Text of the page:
IMPRESSIONS: "La Chute des Anges" ("When Angels Fall") by Compagnie L’Oublié(e) in Paris
Choreographer and Director: Raphaëlle Boitel
Set Design and Lighting: Tristan Baudoin
Performers: Alba Faivre, Clara Henry, Loïc Leviel, Emily Zuckerman, Lilou Hérin (alternating with Sonia Laroze), Tristan Baudoin, Nicolas Lourdelle
Set, Machinery and Scenographic Accomplice: Nicolas Lourdelle
Original Music, Sound and Light Board: Arthur Bison
Costumer: Lilou Hérin
Venue: Theatre du Rond-Point, Paris
Dates: December 6 - 31, 2022
When Angels Fall, a poetic synthesis of circus, dance and theatre choreographed and directed by Raphaëlle Boitel of Compagnie L'Oublié(e) takes place in a dark and desolate landscape designed by Tristan Baudoin. Smoke engulfs three black suits draped over hangers, pant legs just touching the floor. Stark shafts and cones of light cut through the haze to reveal a person lost within each of these oversized outfits. With heads sunk down, lolling at lapel level, they seem like floppy puppets with little will of their own.
The support of a wire descending from the rafters and hooking into each suit’s hanger allows knees to collapse inward as the performers walk in ways a body could not possibly bear, or jump high into the air with perfectly straight legs. One performer twirls in a series of buoyant petite battements that defies gravity ever so slightly. Bodies walk-soar through space with the nonchalance of avatars in a computer game. Someone above is definitely pulling their strings. One man climbs through the air as if it were tangible, as if he were trying to get somewhere that matters.
Freed from their wires and joined by four additional cast members, they continue to surprise us. Lower halves of bodies pivot abruptly, followed by upper bodies snapping mechanically back into alignment. A luscious backflip swirls through space like paint on canvas. A woman’s head drops far back, as if utterly disconnected. Another performer rights it. Twice. More machine than human, she suffers a serious disconnect between mind and body. A woman spirals up a pole but loses her footing and crashes down awkwardly, only to begin again, and again, like Sisyphus.
In this bleak and barren land, the rules of acceptable movement and behaviour are clearly programmed. Even so, moments of individual yearning or human feeling arise sporadically like glitches or embarrassing gaffs. One man jumps up and down, arms flapping, longing for wings that are not there. When he realises someone is watching he reverts to repetitive angular movements that belie no feeling.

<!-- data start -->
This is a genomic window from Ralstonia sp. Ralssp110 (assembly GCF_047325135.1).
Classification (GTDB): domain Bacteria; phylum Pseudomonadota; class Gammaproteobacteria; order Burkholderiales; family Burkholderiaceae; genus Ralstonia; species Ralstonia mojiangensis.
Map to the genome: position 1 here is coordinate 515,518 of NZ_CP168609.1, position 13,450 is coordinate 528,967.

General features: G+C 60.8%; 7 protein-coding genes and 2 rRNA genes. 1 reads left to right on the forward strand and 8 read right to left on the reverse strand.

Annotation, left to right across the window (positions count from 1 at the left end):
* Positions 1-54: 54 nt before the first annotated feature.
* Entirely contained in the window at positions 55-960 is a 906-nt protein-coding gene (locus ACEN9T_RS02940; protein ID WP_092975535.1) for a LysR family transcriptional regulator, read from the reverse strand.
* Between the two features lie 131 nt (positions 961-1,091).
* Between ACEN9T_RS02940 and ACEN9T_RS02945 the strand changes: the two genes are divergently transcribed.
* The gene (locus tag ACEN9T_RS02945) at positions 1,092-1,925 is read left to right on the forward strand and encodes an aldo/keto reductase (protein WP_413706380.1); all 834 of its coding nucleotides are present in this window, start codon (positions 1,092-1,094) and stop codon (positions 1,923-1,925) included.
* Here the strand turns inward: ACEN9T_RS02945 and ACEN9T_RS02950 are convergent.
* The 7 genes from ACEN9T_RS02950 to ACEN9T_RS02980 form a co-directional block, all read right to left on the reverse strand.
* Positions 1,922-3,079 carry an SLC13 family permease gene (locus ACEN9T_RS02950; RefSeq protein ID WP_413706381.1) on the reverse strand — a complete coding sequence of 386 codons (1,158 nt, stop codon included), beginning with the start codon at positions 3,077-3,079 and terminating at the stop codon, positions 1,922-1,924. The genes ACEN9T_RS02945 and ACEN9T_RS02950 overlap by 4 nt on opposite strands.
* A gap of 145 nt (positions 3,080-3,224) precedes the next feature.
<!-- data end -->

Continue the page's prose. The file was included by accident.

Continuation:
In another section, a small, dark-haired woman is drawn to a light emanating from offstage. She whispers to the light or to herself with words I cannot understand. The others shush her. The group links together to pull her away from her luminous communion, but she persists. One man spits out, “Shh...” vehemently and repeatedly. The sound, accompanied by intense bodily compressions and agitated jerks, takes on a life of its own — like a pressure cooker — and makes far more noise than the woman’s whispers ever did.
An amusing double duet develops as a man and woman manipulate a doll-like couple. The doll-man’s hand is moved back and forth from the elbow. Ah! He is waving hello. The doll-woman’s arm is raised and lowered repeatedly along her side. She is waving back. Or is she signalling for help? The doll-man’s hands are placed behind his head while his hips are thrust off-centre in sorry cybernetic seduction. The doll-woman’s hand is made to caress the doll-man’s face, neck, cheek, but without articulation or feeling. They fall toward one another, interlacing stiff arms in a thoroughly unsatisfying hug.
The living man and woman find themselves face-to-face making almost imperceptible iterations of movement as they ponder what it might be like to hug the other, or caress a cheek. Another performer witnesses this moment of weakness, this moment of humanity. The woman races offstage in a fluster. The man clicks his body rigidly vertical, fwapping his arms about in repetitive angular patterns, trying to prove he never dreamed of feeling, not for a moment.
The light whisperer crawls up a floating ladder, counter-balanced by the others as she walks up into the sky and disappears. As the piece ends, we hear her whispers echoing all around as if calling us to join her. Hats off to Raphael Boitel and her team for this entertaining and uplifting tale of persistence and escape that seems to tap into some deep, lost part of our souls, insisting that we remember our better selves. For every time we forget, every time we abandon this profound inner knowing, we fall.
“Limited in his nature, infinite in his desires, man is a fallen god who remembers the heavens.”
— Alphonse de Lamartine, French writer, poet and politician